Cowboy boots originated in the 1800s in the American southwest and had since remained very popular. They are now worn by both women and men worldwide and are available in different styles, colors, and shapes.
The classic western, roper, western work, buckaroo and stockman designs are the main design options available nowadays for cowboy boots. The boots are worn with collared shirts, close-fitting dark jeans, dress trousers, and jackets.
Those looking for an authentic western look can add leather belts with decorative buckles and hats to their outfits. Men’s cowboy boots are however not all similar. One of the primary differences between the boots is the leather used to make them.
The following are the leather types used for cowboy boots currently.
Cowhide or Calfskin Leather
This is the original leather used for cowboy boots owing to its availability on ranches where the boots were mostly used. Cowhide and calfskin leather remains the standard mark of durability and comfort for cowboy boots. Calfskin leather has a tighter hide compared to cowhide, but it is as fine as the latter.
Both types of leather are however prone to scuffs and cuts, and proper maintenance of the boots is hence vital. Polishing, moisturizing and cleaning as well as rinsing your boots after use are essential tasks in their maintenance.
This is mostly similar to cowhide leather but is tougher compared to the latter. It is hence generally used for boots that will be worn in demanding labor. Though expensive, horsehide leather is more durable than other types of leather and requires minimal maintenance.
This is imported from Australia and renowned for its tightness and thickness which makes it the strongest leather used for cowboy boots.
The toughness is attributed to the closely intertwining fibers of kangaroo leather which crisscross several directions. Its texture is similar to that of cowhide leather and requires occasional maintenance.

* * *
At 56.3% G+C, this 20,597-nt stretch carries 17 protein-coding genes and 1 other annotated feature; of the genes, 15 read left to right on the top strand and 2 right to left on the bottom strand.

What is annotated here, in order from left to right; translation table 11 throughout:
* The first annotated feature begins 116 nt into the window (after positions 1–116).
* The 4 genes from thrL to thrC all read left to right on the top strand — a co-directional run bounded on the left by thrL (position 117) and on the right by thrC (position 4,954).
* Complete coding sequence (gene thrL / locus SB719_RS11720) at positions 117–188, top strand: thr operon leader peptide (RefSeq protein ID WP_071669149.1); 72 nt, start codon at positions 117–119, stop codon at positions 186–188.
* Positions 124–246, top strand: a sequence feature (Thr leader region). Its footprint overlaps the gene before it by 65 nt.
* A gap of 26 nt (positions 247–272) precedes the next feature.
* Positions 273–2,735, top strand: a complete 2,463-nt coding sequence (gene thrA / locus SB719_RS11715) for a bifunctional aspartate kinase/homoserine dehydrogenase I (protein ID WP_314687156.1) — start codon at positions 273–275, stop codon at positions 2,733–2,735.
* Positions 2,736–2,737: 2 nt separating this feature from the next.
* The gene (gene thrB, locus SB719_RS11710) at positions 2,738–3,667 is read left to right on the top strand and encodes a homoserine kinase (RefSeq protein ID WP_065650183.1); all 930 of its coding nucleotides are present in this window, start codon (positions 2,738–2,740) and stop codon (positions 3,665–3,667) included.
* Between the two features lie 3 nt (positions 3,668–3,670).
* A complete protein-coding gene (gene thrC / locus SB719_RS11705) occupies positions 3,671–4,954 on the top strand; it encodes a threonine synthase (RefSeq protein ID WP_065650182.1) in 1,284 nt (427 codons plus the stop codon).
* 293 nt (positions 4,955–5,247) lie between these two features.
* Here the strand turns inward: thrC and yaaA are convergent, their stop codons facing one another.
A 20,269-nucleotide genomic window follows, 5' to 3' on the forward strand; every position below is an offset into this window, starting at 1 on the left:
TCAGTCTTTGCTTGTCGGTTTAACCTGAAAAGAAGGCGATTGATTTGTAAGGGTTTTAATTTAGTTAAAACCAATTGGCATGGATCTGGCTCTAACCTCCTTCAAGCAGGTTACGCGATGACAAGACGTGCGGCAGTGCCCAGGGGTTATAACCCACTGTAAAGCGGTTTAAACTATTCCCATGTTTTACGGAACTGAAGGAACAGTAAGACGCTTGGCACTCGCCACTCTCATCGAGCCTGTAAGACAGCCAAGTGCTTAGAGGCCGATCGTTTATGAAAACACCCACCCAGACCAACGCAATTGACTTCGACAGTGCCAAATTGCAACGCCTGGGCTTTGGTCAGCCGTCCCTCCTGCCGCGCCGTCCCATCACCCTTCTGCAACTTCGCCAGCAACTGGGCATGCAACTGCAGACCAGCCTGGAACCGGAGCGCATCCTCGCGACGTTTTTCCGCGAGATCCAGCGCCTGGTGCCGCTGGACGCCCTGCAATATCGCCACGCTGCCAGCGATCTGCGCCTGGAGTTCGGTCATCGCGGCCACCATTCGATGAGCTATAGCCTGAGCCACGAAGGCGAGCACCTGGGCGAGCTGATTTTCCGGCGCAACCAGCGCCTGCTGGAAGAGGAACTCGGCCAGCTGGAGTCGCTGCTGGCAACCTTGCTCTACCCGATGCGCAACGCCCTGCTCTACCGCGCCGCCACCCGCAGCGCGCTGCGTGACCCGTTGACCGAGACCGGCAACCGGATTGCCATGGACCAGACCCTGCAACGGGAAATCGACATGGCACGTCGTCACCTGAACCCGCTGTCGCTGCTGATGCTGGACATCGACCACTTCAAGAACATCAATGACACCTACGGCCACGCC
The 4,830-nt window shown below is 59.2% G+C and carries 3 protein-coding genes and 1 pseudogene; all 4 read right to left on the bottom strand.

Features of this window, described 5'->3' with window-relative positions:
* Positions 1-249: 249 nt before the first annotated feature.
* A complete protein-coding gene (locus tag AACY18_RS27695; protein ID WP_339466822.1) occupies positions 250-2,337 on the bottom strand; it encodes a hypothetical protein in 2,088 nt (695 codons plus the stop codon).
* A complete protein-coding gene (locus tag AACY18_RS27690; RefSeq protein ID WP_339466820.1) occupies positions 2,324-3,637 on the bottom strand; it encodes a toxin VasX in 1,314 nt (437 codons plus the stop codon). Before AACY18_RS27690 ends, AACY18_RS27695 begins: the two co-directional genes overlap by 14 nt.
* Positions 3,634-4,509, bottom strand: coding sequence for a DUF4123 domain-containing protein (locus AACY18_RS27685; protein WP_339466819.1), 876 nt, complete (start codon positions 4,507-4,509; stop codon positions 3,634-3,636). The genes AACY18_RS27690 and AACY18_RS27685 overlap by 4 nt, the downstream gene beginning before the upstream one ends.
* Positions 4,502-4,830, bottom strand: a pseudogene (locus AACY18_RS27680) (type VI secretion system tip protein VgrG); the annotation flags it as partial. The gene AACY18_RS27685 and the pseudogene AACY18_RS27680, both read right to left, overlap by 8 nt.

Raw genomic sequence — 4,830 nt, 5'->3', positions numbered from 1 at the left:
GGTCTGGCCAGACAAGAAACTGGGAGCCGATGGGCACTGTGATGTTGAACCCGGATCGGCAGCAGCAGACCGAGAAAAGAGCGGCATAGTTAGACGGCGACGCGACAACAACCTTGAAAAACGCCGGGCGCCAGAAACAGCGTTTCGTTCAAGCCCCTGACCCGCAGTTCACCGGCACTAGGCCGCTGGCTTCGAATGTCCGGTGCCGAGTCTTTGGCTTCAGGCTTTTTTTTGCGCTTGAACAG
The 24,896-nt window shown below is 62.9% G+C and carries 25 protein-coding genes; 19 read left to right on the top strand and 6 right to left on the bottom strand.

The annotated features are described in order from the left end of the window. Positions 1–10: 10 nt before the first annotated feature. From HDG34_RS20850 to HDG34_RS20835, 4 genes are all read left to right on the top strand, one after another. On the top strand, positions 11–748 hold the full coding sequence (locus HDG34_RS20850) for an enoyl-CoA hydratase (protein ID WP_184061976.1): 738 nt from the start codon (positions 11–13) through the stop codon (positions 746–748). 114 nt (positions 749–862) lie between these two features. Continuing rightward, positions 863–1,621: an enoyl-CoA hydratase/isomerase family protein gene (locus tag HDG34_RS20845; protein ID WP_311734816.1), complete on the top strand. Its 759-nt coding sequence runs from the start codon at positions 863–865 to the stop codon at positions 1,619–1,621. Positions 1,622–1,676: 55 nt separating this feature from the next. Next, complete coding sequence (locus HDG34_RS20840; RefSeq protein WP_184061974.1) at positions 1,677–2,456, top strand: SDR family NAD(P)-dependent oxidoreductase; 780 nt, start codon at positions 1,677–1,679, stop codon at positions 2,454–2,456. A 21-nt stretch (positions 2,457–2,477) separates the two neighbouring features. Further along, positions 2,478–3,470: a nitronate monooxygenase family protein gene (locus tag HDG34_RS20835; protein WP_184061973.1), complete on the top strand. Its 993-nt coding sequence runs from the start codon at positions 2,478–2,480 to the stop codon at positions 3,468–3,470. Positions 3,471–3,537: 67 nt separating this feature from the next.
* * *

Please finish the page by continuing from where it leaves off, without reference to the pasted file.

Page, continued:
This has gained popularity for cowboy boots recently because of its toughness. Alligator leather retains the hardness attributed to the connection of its soft membranes between scales when properly treated and can last for ages. Crocodile leather closely mirrors the properties of alligator leather but is more expensive than the latter since it is not readily available.
This is harvested from rattlesnakes, anacondas or pythons. The properties of the leather differ according to the type of snake it is gotten from. Python snakeskin is, for instance, the strongest while that from the rattlesnake has a tough finish.
Leather from water snakes is delicate and generally used for dress boots. Snakeskin leather irrespective of its origin is durable but yellows with age. The yellowing can, however, be slowed down with proper long-term care.
All the above types of leather need conditioning after you clean and dry your boots to keep them shining. Disregarding leather conditioning allows the accumulation of dirt and dust into the leather which dries out its fibers and compromises the boots’ durability. The best conditioner to use is a lanolin-based one since it also prevents the fading of your boots.